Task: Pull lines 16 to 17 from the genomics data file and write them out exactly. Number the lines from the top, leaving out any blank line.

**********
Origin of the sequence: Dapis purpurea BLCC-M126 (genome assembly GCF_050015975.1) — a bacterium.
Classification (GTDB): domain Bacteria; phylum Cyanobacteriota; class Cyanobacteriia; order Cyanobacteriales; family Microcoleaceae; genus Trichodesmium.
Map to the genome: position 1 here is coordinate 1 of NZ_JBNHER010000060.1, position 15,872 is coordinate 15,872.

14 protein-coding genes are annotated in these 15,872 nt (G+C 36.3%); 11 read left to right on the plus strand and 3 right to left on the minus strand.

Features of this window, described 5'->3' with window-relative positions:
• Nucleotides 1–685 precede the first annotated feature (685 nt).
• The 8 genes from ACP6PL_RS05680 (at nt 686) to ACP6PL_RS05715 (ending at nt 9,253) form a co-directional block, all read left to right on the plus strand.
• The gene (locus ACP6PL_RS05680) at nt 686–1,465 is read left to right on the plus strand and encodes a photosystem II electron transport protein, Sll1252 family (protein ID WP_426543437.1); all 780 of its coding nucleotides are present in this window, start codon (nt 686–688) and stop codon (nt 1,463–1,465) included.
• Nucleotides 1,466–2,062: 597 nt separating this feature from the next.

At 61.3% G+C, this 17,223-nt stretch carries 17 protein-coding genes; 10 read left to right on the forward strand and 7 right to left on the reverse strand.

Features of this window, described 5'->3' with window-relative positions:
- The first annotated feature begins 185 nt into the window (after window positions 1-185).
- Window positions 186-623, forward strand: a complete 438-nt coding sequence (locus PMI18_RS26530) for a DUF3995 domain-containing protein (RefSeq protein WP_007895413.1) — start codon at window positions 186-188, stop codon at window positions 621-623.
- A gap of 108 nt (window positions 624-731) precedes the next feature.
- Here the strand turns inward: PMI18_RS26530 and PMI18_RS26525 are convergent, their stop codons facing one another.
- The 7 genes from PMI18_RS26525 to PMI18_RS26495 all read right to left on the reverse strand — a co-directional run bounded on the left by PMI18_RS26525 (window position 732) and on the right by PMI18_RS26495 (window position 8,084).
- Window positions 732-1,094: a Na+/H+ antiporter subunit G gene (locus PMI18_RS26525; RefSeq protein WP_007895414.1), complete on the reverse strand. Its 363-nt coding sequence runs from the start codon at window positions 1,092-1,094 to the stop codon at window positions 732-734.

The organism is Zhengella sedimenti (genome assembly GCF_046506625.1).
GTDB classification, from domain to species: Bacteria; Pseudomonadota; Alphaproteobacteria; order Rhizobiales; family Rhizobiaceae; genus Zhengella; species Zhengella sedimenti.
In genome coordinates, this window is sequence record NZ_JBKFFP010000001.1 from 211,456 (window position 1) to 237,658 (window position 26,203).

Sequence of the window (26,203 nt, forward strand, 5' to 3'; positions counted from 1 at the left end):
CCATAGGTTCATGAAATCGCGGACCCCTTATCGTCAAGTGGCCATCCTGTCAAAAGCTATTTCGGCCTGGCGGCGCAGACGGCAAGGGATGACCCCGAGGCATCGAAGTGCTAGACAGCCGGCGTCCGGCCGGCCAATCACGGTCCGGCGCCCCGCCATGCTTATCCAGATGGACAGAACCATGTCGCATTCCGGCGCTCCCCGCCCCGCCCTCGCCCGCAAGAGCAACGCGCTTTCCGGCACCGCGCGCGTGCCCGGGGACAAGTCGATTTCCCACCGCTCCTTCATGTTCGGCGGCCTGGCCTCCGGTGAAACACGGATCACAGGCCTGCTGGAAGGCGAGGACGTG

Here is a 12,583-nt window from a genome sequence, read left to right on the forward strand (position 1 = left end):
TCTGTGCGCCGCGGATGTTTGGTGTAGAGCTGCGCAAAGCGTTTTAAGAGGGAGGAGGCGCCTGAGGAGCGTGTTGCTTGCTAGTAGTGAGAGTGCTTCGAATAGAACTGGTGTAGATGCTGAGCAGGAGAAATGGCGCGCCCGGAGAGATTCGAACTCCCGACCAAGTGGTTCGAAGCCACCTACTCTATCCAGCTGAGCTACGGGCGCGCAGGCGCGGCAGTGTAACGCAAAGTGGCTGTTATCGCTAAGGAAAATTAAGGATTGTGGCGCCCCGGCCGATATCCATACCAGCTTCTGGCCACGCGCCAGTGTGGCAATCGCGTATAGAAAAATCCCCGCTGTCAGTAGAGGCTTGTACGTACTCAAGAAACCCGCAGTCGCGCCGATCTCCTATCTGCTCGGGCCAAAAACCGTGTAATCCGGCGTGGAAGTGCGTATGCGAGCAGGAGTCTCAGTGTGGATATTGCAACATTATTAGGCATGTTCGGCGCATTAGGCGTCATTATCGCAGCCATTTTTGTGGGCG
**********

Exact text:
- The 7 genes from PMI18_RS26525 to PMI18_RS26495 all read right to left on the reverse strand — a co-directional run bounded on the left by PMI18_RS26525 (window position 732) and on the right by PMI18_RS26495 (window position 8,084).
- Window positions 732-1,094: a Na+/H+ antiporter subunit G gene (locus PMI18_RS26525; RefSeq protein WP_007895414.1), complete on the reverse strand. Its 363-nt coding sequence runs from the start codon at window positions 1,092-1,094 to the stop codon at window positions 732-734.